George Ferguson leaves empty chairs at cabinet meeting

First cabinet meeting under George Ferguson, Bristol Political reporter for BBC Bristol Robin Markwell was at the meeting in Knowle and took this picture

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Three chairs meant for Labour councillors, who have refused to join a cross-party cabinet, were left empty at a Bristol City Council meeting.

The symbolic gesture was made at the first cabinet meeting for new independent mayor George Ferguson.

Mr Ferguson had invited Labour to join his cabinet but the party's National Executive Committee blocked it.

Labour's Sean Beynon said it was "immature" but Mr Ferguson said Labour was doing a "disservice" to Bristol.

"They should think about where their priorities lie. Their priorities lie with serving Bristol, not with serving themselves," Mr Ferguson added.

Peter Hammond, former leader of the Labour group, resigned in November after Labour's governing body, the National Executive Committee, overruled a decision by party councillors to join the cabinet.

Analysis

What made this meeting in Knowle historic was the sight of the three parties participating in the mayor's cabinet sitting alongside each other as decisions were taken together.

But the real talking point of the night was the three empty chairs left alongside the cabinet table.

A pointed reminder of the fact the Labour party has told its councillors not to take part in the cross-party working and instead form a constructive opposition.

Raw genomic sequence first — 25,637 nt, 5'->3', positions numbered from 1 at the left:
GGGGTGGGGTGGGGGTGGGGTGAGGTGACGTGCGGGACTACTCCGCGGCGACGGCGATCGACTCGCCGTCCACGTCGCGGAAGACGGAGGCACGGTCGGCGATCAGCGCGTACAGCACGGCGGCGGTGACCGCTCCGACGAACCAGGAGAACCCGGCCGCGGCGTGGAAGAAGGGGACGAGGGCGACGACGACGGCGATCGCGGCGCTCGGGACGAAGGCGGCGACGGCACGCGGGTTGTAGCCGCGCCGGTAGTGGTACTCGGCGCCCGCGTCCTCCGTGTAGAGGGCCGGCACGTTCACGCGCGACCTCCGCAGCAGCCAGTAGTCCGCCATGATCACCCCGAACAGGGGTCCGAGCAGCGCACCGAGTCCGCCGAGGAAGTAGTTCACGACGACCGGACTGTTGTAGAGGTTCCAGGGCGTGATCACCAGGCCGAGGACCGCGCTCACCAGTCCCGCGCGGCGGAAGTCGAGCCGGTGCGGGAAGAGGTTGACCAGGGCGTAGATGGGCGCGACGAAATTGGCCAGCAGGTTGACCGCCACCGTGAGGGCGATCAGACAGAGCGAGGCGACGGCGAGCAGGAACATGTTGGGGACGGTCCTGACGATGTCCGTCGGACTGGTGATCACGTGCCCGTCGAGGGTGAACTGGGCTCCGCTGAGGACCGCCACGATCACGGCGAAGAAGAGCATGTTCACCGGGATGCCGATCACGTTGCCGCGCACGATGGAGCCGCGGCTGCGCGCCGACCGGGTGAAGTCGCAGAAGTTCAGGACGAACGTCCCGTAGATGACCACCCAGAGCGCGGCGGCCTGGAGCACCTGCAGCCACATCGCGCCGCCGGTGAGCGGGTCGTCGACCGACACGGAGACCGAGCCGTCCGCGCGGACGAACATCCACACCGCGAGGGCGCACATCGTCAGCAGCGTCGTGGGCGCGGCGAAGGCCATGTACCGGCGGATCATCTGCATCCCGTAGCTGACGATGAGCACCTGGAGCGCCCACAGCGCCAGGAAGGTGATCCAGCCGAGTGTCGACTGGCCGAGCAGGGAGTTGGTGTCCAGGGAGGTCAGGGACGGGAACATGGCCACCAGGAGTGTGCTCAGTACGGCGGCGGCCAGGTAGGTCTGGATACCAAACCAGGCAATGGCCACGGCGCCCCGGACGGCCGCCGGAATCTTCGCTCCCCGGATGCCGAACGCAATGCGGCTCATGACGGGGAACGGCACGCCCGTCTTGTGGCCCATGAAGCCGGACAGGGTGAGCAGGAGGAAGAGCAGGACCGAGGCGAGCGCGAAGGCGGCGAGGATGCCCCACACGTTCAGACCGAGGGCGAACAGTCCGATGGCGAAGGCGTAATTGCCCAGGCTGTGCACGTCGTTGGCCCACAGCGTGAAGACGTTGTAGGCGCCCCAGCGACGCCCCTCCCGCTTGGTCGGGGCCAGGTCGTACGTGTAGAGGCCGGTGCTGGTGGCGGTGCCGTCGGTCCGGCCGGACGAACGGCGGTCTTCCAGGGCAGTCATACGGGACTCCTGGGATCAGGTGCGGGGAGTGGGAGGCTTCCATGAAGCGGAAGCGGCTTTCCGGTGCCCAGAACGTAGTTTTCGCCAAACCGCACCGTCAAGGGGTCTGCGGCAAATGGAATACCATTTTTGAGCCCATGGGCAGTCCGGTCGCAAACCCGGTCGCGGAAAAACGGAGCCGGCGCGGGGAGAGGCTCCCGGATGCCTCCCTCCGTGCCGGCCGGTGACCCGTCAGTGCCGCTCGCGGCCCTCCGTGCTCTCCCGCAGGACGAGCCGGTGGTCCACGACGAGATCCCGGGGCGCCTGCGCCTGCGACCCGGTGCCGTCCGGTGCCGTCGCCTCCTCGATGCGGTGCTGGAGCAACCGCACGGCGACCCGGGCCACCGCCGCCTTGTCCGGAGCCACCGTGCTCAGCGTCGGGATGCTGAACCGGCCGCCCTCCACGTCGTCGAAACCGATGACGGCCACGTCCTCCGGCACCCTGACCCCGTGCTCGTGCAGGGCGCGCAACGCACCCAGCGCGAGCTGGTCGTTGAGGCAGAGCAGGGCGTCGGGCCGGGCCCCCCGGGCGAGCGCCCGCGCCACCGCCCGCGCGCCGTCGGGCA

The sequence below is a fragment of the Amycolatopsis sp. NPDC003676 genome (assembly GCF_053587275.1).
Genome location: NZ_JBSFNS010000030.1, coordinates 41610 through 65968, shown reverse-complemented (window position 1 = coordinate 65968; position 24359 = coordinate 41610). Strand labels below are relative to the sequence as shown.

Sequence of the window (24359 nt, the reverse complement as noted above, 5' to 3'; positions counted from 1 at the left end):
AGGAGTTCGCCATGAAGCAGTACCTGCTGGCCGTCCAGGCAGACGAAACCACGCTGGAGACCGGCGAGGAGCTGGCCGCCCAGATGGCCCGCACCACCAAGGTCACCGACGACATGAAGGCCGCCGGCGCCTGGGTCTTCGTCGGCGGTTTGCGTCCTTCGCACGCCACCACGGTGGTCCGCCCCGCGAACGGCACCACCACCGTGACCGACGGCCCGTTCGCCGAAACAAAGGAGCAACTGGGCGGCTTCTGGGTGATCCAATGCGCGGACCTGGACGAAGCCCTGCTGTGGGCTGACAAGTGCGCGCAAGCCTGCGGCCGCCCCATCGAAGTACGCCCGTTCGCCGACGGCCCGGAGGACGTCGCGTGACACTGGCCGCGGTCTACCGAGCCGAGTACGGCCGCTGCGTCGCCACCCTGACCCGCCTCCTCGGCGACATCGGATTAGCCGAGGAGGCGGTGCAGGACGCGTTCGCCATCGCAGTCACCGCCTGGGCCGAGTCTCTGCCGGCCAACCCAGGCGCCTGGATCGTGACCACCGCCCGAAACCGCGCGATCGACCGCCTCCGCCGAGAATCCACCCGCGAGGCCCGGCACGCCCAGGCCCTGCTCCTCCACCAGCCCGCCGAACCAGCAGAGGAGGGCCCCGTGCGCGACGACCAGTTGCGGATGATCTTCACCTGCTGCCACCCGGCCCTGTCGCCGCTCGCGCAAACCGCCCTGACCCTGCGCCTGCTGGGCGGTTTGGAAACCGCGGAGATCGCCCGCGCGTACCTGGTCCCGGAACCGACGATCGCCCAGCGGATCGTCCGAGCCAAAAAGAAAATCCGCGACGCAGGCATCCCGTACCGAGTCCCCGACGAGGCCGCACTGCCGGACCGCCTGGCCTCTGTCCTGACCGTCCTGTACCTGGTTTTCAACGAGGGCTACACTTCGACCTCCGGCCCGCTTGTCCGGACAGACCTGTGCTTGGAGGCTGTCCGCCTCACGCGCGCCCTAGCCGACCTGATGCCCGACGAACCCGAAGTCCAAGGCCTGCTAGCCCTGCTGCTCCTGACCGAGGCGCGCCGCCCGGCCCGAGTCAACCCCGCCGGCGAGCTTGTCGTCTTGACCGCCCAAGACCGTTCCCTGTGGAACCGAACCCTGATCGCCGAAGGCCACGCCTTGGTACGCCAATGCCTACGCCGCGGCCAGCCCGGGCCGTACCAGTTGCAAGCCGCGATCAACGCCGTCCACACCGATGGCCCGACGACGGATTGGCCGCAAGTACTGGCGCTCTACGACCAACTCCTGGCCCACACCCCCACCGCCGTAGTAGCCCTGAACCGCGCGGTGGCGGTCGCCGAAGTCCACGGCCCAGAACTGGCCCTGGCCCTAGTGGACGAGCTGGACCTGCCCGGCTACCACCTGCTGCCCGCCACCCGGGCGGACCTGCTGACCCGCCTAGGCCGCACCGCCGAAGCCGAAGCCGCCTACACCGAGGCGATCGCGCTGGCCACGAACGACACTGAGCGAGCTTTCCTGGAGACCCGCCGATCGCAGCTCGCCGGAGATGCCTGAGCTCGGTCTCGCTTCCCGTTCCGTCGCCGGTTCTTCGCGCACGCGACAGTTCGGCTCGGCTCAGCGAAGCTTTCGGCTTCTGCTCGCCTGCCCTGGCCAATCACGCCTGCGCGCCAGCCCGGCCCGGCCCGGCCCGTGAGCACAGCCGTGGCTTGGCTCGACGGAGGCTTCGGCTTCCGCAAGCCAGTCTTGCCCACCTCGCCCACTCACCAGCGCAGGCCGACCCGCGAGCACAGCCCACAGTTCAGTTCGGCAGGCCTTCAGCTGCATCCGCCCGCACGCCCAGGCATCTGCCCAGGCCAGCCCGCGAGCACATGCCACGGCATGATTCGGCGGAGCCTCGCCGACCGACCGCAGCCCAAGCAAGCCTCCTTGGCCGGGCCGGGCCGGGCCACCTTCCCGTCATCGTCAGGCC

That irked Mayor Ferguson who has decided to take on the transport, care and education briefs himself for the time being.

'Slimline cabinet'

Earlier this month Mr Ferguson announced that he would be taking on extra work as a result of Labour's absence.

The other positions will be taken by Gus Hoyt for the Greens, Simon Cook for the Liberal Democrats and Conservative Geoff Gollop.

Mr Hoyt will be in charge of environment and neighbourhoods, Mr Cook will be responsible for arts and culture, and Mr Gollop will head up finance.

"[It is] important that we have an effective but small cabinet, a slimline cabinet," added Mr Ferguson.

"But I do hope that within a short time, and certainly after the next council elections in May, that we end up with a full council of six as I originally intended."

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